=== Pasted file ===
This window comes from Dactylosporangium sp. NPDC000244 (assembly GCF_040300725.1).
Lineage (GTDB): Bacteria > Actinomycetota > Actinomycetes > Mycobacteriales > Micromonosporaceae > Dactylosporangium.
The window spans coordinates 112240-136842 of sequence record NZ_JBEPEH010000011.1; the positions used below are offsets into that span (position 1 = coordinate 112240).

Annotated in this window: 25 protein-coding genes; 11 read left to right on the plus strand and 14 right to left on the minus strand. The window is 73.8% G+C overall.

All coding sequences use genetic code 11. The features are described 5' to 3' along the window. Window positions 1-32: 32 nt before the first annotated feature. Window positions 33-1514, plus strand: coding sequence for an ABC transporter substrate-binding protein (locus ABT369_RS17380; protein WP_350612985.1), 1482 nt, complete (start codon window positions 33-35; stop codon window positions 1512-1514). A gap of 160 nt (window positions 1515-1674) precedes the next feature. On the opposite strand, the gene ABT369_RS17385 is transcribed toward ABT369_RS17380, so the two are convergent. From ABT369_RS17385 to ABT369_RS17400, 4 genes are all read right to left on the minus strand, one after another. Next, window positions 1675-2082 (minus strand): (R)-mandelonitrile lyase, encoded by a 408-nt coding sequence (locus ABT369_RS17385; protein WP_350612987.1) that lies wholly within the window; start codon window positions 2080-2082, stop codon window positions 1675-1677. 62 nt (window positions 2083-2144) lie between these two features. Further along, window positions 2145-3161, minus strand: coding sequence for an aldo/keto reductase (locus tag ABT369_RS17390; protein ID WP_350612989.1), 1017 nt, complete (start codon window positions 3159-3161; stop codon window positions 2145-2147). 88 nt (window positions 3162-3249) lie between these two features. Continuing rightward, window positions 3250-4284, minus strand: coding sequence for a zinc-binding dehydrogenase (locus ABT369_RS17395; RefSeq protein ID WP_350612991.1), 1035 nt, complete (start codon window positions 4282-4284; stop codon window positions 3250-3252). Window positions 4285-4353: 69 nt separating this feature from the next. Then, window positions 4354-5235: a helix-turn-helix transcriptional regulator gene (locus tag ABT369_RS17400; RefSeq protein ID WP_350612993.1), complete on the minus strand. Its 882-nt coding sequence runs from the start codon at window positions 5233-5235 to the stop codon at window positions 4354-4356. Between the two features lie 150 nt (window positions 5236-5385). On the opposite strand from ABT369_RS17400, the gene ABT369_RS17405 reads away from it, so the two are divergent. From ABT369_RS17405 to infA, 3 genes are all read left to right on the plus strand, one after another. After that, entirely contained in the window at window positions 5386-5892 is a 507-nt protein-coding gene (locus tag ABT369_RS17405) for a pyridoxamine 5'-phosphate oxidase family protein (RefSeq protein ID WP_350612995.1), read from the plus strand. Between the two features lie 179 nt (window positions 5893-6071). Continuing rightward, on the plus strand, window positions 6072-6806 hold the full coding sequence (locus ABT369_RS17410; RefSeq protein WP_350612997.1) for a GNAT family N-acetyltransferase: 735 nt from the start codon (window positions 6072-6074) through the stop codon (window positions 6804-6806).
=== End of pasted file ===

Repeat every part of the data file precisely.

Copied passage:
This window comes from Dactylosporangium sp. NPDC000244 (assembly GCF_040300725.1).
Lineage (GTDB): Bacteria > Actinomycetota > Actinomycetes > Mycobacteriales > Micromonosporaceae > Dactylosporangium.
The window spans coordinates 112240-136842 of sequence record NZ_JBEPEH010000011.1; the positions used below are offsets into that span (position 1 = coordinate 112240).

Annotated in this window: 25 protein-coding genes; 11 read left to right on the plus strand and 14 right to left on the minus strand. The window is 73.8% G+C overall.

All coding sequences use genetic code 11. The features are described 5' to 3' along the window. Window positions 1-32: 32 nt before the first annotated feature. Window positions 33-1514, plus strand: coding sequence for an ABC transporter substrate-binding protein (locus ABT369_RS17380; protein WP_350612985.1), 1482 nt, complete (start codon window positions 33-35; stop codon window positions 1512-1514). A gap of 160 nt (window positions 1515-1674) precedes the next feature. On the opposite strand, the gene ABT369_RS17385 is transcribed toward ABT369_RS17380, so the two are convergent. From ABT369_RS17385 to ABT369_RS17400, 4 genes are all read right to left on the minus strand, one after another. Next, window positions 1675-2082 (minus strand): (R)-mandelonitrile lyase, encoded by a 408-nt coding sequence (locus ABT369_RS17385; protein WP_350612987.1) that lies wholly within the window; start codon window positions 2080-2082, stop codon window positions 1675-1677. 62 nt (window positions 2083-2144) lie between these two features. Further along, window positions 2145-3161, minus strand: coding sequence for an aldo/keto reductase (locus tag ABT369_RS17390; protein ID WP_350612989.1), 1017 nt, complete (start codon window positions 3159-3161; stop codon window positions 2145-2147). 88 nt (window positions 3162-3249) lie between these two features. Continuing rightward, window positions 3250-4284, minus strand: coding sequence for a zinc-binding dehydrogenase (locus ABT369_RS17395; RefSeq protein ID WP_350612991.1), 1035 nt, complete (start codon window positions 4282-4284; stop codon window positions 3250-3252). Window positions 4285-4353: 69 nt separating this feature from the next. Then, window positions 4354-5235: a helix-turn-helix transcriptional regulator gene (locus tag ABT369_RS17400; RefSeq protein ID WP_350612993.1), complete on the minus strand. Its 882-nt coding sequence runs from the start codon at window positions 5233-5235 to the stop codon at window positions 4354-4356. Between the two features lie 150 nt (window positions 5236-5385). On the opposite strand from ABT369_RS17400, the gene ABT369_RS17405 reads away from it, so the two are divergent. From ABT369_RS17405 to infA, 3 genes are all read left to right on the plus strand, one after another. After that, entirely contained in the window at window positions 5386-5892 is a 507-nt protein-coding gene (locus tag ABT369_RS17405) for a pyridoxamine 5'-phosphate oxidase family protein (RefSeq protein ID WP_350612995.1), read from the plus strand. Between the two features lie 179 nt (window positions 5893-6071). Continuing rightward, on the plus strand, window positions 6072-6806 hold the full coding sequence (locus ABT369_RS17410; RefSeq protein WP_350612997.1) for a GNAT family N-acetyltransferase: 735 nt from the start codon (window positions 6072-6074) through the stop codon (window positions 6804-6806).